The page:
But, the problem is that farmers can only do so much to boost their annual yields. They’re largely working with nutrient-depleted soil due to the unsustainable farming practices that have become standard throughout the country. What makes things more challenging is that the hemp plant naturally has a high rate of absorption when it comes to surrounding materials in the soil. Chemically treated soils that are high in heavy metals and other toxins damage the quality of the resulting hemp yields, and even introduce these unwanted materials into our bodies.
How Will Regenerative Farming Directly Benefit the Hemp Industry?
Regenerative farming creates the ideal agricultural environment in which the hemp plant can thrive. And, the hemp industry may be one of the first industries to really integrate these practices on a large scale, because it could very well be the only way to maintain the ability to meet consumer demands. The result is more raw plant material every year, which doesn’t just improve the farming industry, but also reduces costs for consumers.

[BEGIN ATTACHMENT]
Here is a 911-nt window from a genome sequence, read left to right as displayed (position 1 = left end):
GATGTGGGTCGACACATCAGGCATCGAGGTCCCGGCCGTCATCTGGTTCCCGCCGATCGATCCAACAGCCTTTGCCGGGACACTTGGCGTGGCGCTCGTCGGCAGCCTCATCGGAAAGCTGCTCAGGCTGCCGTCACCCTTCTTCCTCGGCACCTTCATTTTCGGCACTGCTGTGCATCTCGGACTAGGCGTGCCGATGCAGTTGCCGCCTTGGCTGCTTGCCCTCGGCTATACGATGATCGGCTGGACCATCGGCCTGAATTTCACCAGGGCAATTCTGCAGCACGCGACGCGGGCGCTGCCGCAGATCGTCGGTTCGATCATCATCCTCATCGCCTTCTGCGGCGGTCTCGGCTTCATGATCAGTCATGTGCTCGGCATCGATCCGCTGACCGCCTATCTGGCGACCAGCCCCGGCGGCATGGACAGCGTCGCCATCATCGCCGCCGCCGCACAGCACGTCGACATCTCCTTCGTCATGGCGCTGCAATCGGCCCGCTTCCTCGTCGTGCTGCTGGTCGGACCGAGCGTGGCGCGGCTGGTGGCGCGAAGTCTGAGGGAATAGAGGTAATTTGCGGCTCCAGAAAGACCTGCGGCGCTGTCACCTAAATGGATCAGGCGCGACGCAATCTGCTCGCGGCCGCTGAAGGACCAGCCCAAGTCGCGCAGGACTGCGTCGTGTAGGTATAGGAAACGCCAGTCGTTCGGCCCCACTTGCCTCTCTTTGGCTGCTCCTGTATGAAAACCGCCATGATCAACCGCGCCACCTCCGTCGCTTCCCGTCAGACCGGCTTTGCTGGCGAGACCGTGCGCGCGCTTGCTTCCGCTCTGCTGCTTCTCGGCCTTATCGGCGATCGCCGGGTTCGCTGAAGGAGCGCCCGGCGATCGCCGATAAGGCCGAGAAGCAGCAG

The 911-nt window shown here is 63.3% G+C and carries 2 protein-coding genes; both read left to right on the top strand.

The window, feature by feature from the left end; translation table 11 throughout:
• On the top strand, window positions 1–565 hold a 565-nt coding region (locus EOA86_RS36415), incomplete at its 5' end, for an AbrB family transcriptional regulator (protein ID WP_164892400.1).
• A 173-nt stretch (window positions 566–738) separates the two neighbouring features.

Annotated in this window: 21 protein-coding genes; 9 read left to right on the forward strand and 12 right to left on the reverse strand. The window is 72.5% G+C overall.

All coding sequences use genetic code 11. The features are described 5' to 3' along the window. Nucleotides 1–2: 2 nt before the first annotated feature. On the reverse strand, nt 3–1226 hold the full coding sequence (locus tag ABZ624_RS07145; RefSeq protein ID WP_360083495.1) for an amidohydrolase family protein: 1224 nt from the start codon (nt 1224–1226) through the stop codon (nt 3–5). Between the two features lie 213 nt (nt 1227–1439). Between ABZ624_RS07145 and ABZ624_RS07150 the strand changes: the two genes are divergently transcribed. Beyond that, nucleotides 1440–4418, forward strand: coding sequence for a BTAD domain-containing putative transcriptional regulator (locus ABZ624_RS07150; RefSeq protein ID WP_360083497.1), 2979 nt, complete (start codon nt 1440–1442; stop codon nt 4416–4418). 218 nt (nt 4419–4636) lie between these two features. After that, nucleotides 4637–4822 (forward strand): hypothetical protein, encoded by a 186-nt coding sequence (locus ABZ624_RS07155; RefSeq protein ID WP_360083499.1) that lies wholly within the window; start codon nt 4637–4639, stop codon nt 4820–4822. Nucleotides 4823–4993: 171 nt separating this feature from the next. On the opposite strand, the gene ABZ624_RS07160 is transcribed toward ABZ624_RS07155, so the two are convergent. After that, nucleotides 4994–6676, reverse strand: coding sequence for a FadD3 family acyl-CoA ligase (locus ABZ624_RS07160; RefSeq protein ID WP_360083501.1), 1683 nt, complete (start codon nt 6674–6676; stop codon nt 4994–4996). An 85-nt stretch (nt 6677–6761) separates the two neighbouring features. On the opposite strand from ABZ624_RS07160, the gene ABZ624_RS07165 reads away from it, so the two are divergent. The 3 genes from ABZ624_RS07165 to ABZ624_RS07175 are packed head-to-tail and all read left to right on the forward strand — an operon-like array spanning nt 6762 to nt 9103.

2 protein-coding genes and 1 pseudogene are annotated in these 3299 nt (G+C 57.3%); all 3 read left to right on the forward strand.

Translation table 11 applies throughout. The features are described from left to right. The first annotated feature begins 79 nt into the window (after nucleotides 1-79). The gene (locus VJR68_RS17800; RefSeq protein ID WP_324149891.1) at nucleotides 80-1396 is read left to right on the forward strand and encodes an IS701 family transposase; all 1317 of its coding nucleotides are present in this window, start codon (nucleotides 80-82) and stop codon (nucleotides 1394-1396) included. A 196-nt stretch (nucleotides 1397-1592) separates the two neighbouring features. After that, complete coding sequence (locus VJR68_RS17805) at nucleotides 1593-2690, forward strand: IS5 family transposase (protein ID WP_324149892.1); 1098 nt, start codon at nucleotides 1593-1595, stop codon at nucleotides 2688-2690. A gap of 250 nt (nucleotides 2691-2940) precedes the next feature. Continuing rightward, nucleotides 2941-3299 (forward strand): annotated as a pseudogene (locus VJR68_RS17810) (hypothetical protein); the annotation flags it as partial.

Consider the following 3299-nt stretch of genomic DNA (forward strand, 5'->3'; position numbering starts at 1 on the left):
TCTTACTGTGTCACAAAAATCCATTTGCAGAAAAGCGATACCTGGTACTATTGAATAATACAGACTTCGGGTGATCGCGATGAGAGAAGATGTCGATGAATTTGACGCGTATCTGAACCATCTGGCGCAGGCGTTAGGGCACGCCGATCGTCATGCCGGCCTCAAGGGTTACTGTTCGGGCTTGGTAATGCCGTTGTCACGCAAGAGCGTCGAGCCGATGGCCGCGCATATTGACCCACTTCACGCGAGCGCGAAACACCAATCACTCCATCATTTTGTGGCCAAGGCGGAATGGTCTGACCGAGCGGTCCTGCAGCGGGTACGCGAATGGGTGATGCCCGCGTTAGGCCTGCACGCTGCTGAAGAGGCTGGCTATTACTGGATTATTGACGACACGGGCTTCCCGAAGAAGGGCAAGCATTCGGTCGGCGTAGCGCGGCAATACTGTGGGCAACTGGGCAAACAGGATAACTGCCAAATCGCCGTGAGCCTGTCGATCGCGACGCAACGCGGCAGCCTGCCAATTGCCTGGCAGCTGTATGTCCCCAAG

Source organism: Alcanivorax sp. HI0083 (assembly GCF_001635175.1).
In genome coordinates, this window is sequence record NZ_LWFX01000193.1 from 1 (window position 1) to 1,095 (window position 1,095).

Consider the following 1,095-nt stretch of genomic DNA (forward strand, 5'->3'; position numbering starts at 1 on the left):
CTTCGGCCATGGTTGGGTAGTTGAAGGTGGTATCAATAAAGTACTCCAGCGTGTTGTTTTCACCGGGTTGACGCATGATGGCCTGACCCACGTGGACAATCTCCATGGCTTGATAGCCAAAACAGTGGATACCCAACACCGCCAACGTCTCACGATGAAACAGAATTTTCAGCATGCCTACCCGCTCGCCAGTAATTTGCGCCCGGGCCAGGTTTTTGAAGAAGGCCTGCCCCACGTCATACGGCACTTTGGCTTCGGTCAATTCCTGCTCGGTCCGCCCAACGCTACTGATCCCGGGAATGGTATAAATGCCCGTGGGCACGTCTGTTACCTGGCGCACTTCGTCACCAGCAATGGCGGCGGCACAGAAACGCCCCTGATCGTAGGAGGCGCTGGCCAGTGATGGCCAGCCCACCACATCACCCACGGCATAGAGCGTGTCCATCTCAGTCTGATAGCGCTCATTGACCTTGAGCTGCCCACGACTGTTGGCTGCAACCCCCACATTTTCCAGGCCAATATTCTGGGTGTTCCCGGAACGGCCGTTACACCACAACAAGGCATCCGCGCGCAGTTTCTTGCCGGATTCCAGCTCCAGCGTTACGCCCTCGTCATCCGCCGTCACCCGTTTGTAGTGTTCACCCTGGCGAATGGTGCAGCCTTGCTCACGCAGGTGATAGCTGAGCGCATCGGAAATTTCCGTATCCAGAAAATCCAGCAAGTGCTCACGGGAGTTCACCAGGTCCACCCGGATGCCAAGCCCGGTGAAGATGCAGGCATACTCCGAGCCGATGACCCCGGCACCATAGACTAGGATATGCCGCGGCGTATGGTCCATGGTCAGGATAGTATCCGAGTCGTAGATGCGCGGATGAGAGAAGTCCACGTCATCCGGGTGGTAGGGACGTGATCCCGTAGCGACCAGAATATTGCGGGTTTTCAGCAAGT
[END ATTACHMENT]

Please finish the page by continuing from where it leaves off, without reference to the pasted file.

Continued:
Besides these practices benefiting hemp farmers, there’s another aspect. Farmers who add industrial hemp as an additional crop on their farms can benefit as well. In addition to the benefit of increasing plant diversity, hemp is a natural deterrent to predators that kill pollinators, thus disrupting the ecosystem. Plus, hemp produces some of the highest-quality biomass, which is a nutrient-dense matter that makes its way back into the soil during a plant’s natural life cycle, which can improve the nutrient density of the land as a whole.
A Better Future for the Hemp Industry, and for Our Planet
Regenerative farming may be the inevitable next step of the hemp industry, and if hemp farmers take the lead, other industries could follow to usher us into an area of more responsible farming on a national, or even global scale. This would mean higher profits for farmers, healthier crops for us, and a more sustainable ecosystem for our future.